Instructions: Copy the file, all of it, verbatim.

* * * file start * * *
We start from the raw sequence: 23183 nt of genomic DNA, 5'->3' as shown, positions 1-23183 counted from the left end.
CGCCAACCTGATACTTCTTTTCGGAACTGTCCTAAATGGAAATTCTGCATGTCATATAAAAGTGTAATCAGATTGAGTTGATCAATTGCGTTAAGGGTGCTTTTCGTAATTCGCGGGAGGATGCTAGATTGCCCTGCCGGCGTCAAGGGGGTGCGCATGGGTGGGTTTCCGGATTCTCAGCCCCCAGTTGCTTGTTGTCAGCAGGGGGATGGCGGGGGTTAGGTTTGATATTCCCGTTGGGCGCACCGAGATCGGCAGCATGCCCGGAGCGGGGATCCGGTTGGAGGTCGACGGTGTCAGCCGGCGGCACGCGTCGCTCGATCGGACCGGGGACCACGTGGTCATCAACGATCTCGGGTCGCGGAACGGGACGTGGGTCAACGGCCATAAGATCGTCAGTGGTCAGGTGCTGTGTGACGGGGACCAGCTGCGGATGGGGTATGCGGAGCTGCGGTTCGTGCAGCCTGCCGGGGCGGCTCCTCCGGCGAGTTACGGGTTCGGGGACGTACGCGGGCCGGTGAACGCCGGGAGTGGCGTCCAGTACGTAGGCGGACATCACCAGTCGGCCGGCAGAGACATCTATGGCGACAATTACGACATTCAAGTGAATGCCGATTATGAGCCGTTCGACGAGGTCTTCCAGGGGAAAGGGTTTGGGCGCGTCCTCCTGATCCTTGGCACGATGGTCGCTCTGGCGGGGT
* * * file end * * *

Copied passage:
We start from the raw sequence: 23183 nt of genomic DNA, 5'->3' as shown, positions 1-23183 counted from the left end.
CGCCAACCTGATACTTCTTTTCGGAACTGTCCTAAATGGAAATTCTGCATGTCATATAAAAGTGTAATCAGATTGAGTTGATCAATTGCGTTAAGGGTGCTTTTCGTAATTCGCGGGAGGATGCTAGATTGCCCTGCCGGCGTCAAGGGGGTGCGCATGGGTGGGTTTCCGGATTCTCAGCCCCCAGTTGCTTGTTGTCAGCAGGGGGATGGCGGGGGTTAGGTTTGATATTCCCGTTGGGCGCACCGAGATCGGCAGCATGCCCGGAGCGGGGATCCGGTTGGAGGTCGACGGTGTCAGCCGGCGGCACGCGTCGCTCGATCGGACCGGGGACCACGTGGTCATCAACGATCTCGGGTCGCGGAACGGGACGTGGGTCAACGGCCATAAGATCGTCAGTGGTCAGGTGCTGTGTGACGGGGACCAGCTGCGGATGGGGTATGCGGAGCTGCGGTTCGTGCAGCCTGCCGGGGCGGCTCCTCCGGCGAGTTACGGGTTCGGGGACGTACGCGGGCCGGTGAACGCCGGGAGTGGCGTCCAGTACGTAGGCGGACATCACCAGTCGGCCGGCAGAGACATCTATGGCGACAATTACGACATTCAAGTGAATGCCGATTATGAGCCGTTCGACGAGGTCTTCCAGGGGAAAGGGTTTGGGCGCGTCCTCCTGATCCTTGGCACGATGGTCGCTCTGGCGGGGT